"Tonight we had rice and milk for supper. We fed the family for about fifty cents and put the two dollars saved into a fund for the hungry. We do this almost every Sunday night." Ruth Gibson wrote about their family’s effort to help feed the poor in her book Chipped Dishes, Zippers and Prayers.
They saved about 100 dollars in a year’s time and donated the money to a charity that feeds the hungry. But with each bite of plain rice, an immeasurable lesson of sacrifice reached their hearts and their children’s. The Gibsons found a way to teach their family about personal giving even while living in our cappuccino, movie-going, air-conditioned, blessed society.
If we eat two meals per week away from my kitchen (and we usually do), then about five dollars is saved. Multiply that times 52 weeks in a year, and that’s $260 for a charity. To me, giving up my cola is not as noble as a meal of plain rice, but it’s one way to increase my giving to others.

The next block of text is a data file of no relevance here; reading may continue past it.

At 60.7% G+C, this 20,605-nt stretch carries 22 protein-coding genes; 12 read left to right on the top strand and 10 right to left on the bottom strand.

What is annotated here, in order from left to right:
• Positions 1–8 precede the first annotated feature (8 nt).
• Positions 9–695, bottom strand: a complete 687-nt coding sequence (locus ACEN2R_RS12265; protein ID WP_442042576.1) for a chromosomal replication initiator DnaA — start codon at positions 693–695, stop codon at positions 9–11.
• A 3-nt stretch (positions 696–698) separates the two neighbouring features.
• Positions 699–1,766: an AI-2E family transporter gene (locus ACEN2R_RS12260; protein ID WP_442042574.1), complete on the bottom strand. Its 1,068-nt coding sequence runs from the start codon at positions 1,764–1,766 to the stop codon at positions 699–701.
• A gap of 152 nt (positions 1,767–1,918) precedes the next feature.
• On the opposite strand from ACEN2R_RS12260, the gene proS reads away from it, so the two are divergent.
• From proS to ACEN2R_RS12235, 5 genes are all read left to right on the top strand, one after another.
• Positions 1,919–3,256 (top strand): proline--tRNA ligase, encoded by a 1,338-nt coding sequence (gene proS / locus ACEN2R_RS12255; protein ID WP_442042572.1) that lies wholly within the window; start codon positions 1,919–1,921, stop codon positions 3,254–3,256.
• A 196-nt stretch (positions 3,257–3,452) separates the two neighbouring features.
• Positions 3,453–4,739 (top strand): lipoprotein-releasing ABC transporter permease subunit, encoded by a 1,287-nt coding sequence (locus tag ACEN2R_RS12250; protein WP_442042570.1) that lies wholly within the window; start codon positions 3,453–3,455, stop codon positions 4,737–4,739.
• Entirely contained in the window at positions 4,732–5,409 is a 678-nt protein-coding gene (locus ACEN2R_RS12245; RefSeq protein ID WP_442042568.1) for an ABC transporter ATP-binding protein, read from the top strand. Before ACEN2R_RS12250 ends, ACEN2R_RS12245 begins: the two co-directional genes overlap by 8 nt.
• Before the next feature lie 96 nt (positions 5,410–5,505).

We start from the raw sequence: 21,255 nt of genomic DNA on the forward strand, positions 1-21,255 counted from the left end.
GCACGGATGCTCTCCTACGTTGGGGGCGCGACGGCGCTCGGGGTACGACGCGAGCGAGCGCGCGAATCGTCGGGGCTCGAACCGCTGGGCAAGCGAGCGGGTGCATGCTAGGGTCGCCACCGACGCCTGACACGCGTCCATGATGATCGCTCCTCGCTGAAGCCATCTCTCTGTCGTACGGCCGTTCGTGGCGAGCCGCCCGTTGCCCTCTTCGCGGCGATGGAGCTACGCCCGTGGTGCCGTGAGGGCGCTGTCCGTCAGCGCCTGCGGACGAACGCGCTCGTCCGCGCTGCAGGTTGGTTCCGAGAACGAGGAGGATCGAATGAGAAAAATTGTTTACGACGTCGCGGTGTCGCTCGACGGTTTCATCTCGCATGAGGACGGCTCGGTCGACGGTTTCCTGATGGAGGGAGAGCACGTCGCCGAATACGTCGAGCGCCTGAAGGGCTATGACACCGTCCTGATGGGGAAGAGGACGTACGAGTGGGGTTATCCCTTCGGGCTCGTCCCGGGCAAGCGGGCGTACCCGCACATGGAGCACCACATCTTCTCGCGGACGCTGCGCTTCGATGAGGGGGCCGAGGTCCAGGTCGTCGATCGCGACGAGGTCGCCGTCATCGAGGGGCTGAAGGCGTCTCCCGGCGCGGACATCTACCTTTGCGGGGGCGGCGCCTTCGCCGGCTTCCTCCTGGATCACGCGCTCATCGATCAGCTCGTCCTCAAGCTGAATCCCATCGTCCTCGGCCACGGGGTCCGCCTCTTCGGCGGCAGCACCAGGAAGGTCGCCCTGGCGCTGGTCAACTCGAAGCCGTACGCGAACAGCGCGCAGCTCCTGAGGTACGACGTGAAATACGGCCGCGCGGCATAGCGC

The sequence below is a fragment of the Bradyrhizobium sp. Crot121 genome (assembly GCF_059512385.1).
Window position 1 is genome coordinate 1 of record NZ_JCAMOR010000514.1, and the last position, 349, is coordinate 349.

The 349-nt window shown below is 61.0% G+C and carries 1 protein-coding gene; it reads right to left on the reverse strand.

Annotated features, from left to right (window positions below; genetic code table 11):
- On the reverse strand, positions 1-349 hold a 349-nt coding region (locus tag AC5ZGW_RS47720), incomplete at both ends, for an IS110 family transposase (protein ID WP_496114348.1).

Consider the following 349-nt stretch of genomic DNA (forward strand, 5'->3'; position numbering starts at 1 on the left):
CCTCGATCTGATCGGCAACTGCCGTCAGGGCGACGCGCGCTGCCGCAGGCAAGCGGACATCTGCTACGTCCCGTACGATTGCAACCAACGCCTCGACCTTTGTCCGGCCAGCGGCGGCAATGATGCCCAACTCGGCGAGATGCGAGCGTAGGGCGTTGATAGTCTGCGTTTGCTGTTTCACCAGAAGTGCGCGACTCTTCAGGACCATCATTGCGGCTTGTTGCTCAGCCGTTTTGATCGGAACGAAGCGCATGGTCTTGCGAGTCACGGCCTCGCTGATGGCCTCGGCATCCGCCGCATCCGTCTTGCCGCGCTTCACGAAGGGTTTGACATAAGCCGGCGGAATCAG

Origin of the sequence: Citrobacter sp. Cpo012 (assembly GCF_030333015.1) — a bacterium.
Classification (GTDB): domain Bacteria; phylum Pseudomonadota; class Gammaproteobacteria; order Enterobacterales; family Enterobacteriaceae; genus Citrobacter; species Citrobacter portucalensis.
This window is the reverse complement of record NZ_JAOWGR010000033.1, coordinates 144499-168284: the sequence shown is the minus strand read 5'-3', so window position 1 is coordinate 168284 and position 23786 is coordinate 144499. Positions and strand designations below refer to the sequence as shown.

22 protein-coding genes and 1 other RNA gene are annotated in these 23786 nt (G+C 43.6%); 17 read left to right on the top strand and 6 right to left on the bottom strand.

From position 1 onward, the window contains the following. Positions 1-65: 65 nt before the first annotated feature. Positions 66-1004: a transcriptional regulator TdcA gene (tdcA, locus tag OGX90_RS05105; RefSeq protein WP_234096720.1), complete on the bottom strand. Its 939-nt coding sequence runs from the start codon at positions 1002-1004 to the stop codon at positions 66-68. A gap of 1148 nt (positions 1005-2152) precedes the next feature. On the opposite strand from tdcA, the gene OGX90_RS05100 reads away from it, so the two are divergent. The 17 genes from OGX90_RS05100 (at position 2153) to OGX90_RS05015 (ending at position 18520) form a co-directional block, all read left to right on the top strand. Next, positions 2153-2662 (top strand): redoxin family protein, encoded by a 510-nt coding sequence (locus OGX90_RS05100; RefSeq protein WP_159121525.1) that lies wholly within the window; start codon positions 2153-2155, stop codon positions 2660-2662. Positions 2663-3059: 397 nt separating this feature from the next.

When we do without a luxury to help others—whether we skip a meal or forego a new change of clothes—God honors that charity. God benefits generous givers with more, enabling them to further donate.
In my life experience, God has proved to me that I can’t out give him. Has God already brought someone’s true need to mind as you read? Here’s a challenge—find someway to help, whether measured in volunteer hours or dollars or milk money.
Test God. But get ready. You will need to build bigger rooms—to hold all the blessings funneled your way.